5 Written questions
5 Matching questions
- potential energy
- a The movement of materials out of the cytoplasm of a cell by the fusion of vesicles with the plasma membrane.
- b The energy that matter possesses because of its location or arrangement. Water behind a dam and chemical bonds possess potential energy.
- c The ability of a solution surrounding a cell to cause that cell to gain or lose water.
- d Cellular uptake of molecules or particles via formation of new vesicles from the plasma membrane.
- e The transfer of a phosphate group, usually from ATP, to a molecule. Nearly all cellular work depends on ATP energizing other molecules by phosphorylation.
5 Multiple choice questions
- The principle of conservation of energy. Energy can be transferred and transformed, but it cannot be created or destroyed.
- An increase or decrease in the density of a chemical substance in an area. Cells often maintain concentration gradients of ions across their membranes. When a gradient exists, substances tend to move from where they are more concentrated to where they are less concentrated.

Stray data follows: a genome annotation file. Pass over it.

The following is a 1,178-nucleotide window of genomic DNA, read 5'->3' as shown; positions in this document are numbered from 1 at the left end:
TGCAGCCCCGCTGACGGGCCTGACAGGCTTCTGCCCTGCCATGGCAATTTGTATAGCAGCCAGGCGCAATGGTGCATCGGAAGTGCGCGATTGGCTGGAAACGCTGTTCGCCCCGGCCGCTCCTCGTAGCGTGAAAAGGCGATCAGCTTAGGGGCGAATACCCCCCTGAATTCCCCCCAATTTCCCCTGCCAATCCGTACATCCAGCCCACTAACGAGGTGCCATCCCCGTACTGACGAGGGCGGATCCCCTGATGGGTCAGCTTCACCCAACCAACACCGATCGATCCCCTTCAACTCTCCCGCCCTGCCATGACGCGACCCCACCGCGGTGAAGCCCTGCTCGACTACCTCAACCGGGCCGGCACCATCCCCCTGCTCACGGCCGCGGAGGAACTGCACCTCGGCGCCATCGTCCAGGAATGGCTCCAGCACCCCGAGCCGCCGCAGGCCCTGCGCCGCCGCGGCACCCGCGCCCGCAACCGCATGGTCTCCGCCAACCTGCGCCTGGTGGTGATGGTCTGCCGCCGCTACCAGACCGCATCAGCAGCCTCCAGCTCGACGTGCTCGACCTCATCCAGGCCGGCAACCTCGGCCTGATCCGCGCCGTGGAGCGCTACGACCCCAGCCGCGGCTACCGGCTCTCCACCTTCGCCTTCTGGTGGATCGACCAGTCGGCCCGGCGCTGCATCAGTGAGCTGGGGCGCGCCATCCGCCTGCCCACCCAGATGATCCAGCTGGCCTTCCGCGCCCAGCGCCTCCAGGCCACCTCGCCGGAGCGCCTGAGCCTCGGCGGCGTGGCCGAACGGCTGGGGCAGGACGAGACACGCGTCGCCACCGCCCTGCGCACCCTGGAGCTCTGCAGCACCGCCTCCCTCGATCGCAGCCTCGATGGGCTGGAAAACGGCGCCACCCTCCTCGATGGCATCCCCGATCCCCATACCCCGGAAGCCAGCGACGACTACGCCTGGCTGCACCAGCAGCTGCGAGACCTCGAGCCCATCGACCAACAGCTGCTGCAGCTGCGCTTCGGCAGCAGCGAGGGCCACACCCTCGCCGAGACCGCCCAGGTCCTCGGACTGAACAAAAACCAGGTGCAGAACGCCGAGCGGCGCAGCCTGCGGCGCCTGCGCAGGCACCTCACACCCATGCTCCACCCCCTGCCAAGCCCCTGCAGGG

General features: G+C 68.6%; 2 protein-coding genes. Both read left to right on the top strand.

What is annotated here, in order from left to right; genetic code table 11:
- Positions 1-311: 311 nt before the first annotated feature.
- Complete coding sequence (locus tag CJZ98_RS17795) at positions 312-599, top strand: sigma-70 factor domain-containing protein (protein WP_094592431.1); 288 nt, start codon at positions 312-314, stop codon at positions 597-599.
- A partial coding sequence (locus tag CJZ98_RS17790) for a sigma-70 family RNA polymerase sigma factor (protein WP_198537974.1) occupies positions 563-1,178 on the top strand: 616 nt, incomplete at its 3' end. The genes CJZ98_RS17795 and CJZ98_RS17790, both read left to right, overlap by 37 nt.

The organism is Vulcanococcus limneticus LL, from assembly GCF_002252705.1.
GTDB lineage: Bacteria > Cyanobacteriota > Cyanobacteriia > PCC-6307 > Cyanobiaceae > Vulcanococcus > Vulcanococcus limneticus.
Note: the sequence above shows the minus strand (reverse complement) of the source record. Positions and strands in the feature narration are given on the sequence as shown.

- The spontaneous tendency of a substance to move down its concentration gradient from where it is more concentrated to where it is less concentrated.
- An energy-requiring chemical reaction, which yields products with more potential energy than the reactants. The amount of energy stored in the products equals the difference between the potential energy in the reactants and that in the products.
- Main energy source for cells.
5 True/False questions
induced fit → Cellular uptake of molecules or particles via formation of new vesicles from the plasma membrane.
aquaporin → A transport protein in the plasma membrane of some plant or animal cells that facilitates the diffusion of water across the membrane (osmosis).
substrate → (1) A specific substance (reactant) on which an enzyme acts. Each enzyme recognizes only the specific substrate or substrates of the reaction it catalyzes. (2) A surface in or on which an organism lives.
energy coupling → The capacity to perform work, or to rearrange matter.
passive transport → The movement of a substance across a biological membrane against its concentration gradient, aided by specific transport proteins and requiring input of energy (often as ATP).